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Filling the Void
The Chrysalis Counseling Center is a space for healing, transformation and growth.

by Kristen Jorgensen

Butterflies are not called butterflies overnight. 

They have to undergo tons of changes in order to acquire that name. Change though, is often not easy for most, and for those difficult moments in life, Chrysalis Counseling Center is there to help you navigate.

The Chrysalis Counseling Center is owned and operated by therapist Caitlin Archibald (LPC, NCC, CCTP-II) and her wonderful team of therapists. Archibald, who works with patients ages 14 and up, offers modalities in trauma-informed therapies, person-centered therapy, mindfulness-based therapy and somatic therapy to name just a few.

“I wanted to open a space that really aligned with my values, which is to provide a much-needed service to the community. As things have evolved, we have tried to figure out how to best serve the community around us,” Archibald say of the practice, which opened at the height of the COVID-19 pandemic.

“During the pandemic, we reached out to school districts to provide support to teachers who were very stressed trying to teach through those difficult times. We also started groups to help teenagers navigate losing a lot of the social momentum they had leading up to the pandemic, as well as groups for new mothers who were feeling isolated and completely overwhelmed. We also had one therapist here, who reached out to hospitals and health care facilities to support the physicians and health care workers, who were understandably feeling stress and sadness about what was happening in the world. Our goal, especially being trauma-informed therapists, was and is, to help the community in any way that we can.”

Another goal since opening has been to evolve into a larger center, broadening the horizon of patients by accepting the largest insurance networks, in hopes to allow more people to be able to afford therapy. 

“We really started growing in April of 2021 and have continued on that path. It’s wonderful because that means we have more services to offer to those that need it. We have therapists that work with children as young as 5 years old and with the elderly population,” Archibald states.

And Archibald is confident that growth will continue as we culturally discuss the benefits of mental health services. “We have definitely seen an increase in people seeking out therapy. I believe there has been a huge push to destigmatize and accept the benefits that mental health services provide our overall health and well-being,” she says.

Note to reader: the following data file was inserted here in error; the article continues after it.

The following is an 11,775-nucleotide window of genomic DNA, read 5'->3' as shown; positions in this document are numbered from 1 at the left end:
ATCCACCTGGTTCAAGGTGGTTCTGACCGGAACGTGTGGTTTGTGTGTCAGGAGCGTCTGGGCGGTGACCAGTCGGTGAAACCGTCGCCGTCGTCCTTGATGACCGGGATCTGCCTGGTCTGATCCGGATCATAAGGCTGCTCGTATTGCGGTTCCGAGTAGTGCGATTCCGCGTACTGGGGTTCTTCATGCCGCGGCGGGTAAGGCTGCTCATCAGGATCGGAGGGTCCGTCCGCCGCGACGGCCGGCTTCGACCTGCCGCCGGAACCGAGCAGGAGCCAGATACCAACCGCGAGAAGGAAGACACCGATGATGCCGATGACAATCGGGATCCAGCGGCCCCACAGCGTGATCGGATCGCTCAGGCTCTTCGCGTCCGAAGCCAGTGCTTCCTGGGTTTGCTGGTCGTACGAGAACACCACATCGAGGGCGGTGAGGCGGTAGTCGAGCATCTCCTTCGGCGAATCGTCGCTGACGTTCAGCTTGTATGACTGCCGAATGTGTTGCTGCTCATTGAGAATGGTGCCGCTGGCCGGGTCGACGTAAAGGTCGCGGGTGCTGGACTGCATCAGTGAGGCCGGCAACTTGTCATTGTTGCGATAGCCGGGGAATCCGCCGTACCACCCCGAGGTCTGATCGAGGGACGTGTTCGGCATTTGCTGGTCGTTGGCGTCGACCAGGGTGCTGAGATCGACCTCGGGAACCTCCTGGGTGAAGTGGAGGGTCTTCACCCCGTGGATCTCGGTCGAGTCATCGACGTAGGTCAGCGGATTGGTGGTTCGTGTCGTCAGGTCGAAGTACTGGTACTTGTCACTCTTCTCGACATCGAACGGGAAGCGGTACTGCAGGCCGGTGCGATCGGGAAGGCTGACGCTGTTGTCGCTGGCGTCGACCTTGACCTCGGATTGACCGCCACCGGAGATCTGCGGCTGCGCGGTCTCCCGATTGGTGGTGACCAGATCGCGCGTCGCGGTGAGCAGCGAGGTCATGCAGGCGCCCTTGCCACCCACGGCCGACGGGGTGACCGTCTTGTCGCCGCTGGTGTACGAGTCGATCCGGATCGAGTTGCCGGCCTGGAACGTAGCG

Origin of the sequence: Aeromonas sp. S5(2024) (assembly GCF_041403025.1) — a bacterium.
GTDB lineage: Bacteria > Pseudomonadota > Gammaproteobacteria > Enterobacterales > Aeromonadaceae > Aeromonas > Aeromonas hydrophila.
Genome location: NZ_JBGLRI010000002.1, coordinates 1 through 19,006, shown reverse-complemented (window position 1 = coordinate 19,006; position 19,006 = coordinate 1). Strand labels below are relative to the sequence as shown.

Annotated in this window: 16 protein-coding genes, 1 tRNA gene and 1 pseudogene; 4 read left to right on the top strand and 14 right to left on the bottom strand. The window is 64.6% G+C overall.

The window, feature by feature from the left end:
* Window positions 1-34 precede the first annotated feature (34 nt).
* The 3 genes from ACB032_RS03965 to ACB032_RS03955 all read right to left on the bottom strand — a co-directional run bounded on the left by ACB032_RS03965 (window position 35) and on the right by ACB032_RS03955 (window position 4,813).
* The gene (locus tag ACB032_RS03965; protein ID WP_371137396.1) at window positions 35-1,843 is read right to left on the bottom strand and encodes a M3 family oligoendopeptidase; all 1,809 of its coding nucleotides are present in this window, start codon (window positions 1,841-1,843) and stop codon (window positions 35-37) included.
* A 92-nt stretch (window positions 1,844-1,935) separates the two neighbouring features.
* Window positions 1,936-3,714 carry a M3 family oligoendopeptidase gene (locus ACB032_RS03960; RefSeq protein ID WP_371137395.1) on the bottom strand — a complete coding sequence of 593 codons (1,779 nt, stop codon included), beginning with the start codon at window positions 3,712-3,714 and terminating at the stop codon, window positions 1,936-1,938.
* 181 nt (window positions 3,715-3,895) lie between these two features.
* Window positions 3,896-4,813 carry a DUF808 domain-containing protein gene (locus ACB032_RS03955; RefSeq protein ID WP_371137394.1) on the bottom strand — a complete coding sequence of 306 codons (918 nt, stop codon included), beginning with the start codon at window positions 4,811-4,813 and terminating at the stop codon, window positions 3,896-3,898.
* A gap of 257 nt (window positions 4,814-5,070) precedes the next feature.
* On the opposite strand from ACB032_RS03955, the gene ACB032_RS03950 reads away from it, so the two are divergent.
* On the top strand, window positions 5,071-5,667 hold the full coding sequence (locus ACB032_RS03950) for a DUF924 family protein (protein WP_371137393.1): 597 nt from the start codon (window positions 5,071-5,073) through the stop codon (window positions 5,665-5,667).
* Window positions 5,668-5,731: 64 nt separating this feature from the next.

Chrysalis Counseling Center offers a variety of therapists and therapy styles to best fit the needs of each individual patient. “We have a variety of backgrounds, so when a potential client calls in, I do my best to match them to the right therapist based on background and availability. We offer traditional therapy, art therapy and even dance therapy. I think the most important option we offer at the center is our telehealth sessions. Understandably, we are a very busy society, but we would never want accessibility to be the reason why a client couldn’t speak to a therapist. Many of our therapists offer telehealth sessions and we utilize a confidential, HIPAA-compliant software platform to ensure your privacy during those sessions,” Archibald says. 

Above all else, when deciding to commit to therapy, Archibald explains that so much about what you get out of it really comes down to the relationship with your therapist. “It’s really important to feel good about your therapist. Clients are encouraged to visit our website and review the bios and backgrounds of our therapists, and see if someone stands out to them. I can also help match them if they would like to call or email the center for assistance. The most important thing I stress to each client is that it’s OK to switch therapists if you don’t feel like it’s a great match. The goal is to always make sure both the therapist and the client are comfortable and confident that help can be provided.”

In summary, therapy is a process that ebbs and flows. There is no “right way to do therapy.” Each client’s situation is unique to them and their treatment is tailored at Chrysalis Counseling Center to meet those unique requirements.

“Mental health is an important, vital part of everyone’s total health and culturally we do a disservice as providers when we view health as separate systems, instead of many parts of one whole,” says Archibald. “We do our best to provide the community with the best services we can with our respective backgrounds.” 

Chrysalis Counseling Center

115 N. Church Street | Moorestown

(856) 200-8203 |